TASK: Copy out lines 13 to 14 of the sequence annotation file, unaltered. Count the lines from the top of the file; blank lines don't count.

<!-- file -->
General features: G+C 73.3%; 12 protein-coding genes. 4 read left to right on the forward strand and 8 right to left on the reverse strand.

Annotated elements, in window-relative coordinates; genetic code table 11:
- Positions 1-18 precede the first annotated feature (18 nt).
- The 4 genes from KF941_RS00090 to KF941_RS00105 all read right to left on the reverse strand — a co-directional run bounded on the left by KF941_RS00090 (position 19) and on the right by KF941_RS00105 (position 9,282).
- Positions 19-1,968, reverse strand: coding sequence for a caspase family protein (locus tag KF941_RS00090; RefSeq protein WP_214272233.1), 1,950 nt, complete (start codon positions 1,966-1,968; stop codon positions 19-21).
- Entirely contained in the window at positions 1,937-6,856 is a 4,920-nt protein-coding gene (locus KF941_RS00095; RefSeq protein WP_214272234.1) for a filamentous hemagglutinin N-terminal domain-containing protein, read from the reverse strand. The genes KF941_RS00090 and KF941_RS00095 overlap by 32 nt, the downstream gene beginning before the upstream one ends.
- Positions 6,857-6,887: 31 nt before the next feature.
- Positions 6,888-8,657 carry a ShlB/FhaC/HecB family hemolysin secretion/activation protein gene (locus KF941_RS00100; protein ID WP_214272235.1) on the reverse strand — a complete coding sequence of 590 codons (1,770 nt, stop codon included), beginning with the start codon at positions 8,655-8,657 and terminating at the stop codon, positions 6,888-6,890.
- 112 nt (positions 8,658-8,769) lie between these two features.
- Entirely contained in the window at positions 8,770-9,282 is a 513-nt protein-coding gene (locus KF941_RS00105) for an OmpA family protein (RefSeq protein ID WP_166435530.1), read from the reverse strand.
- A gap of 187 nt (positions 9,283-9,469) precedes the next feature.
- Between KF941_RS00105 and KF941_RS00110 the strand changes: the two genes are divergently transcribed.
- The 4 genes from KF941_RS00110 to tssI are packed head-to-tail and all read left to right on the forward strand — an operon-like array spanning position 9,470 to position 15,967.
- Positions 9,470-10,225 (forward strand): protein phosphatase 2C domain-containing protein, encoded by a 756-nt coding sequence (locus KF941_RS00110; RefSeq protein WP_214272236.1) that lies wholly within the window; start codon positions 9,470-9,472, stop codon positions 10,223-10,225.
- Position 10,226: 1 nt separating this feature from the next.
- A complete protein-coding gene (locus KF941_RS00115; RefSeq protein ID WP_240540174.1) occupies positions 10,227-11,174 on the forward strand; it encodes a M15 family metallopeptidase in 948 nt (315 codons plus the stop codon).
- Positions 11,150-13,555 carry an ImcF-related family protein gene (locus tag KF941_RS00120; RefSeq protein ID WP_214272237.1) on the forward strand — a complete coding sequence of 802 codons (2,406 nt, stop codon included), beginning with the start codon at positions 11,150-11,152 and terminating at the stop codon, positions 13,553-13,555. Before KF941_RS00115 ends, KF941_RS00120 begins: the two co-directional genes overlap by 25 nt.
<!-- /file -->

- The 4 genes from KF941_RS00110 to tssI are packed head-to-tail and all read left to right on the forward strand — an operon-like array spanning position 9,470 to position 15,967.
- Positions 9,470-10,225 (forward strand): protein phosphatase 2C domain-containing protein, encoded by a 756-nt coding sequence (locus KF941_RS00110; RefSeq protein WP_214272236.1) that lies wholly within the window; start codon positions 9,470-9,472, stop codon positions 10,223-10,225.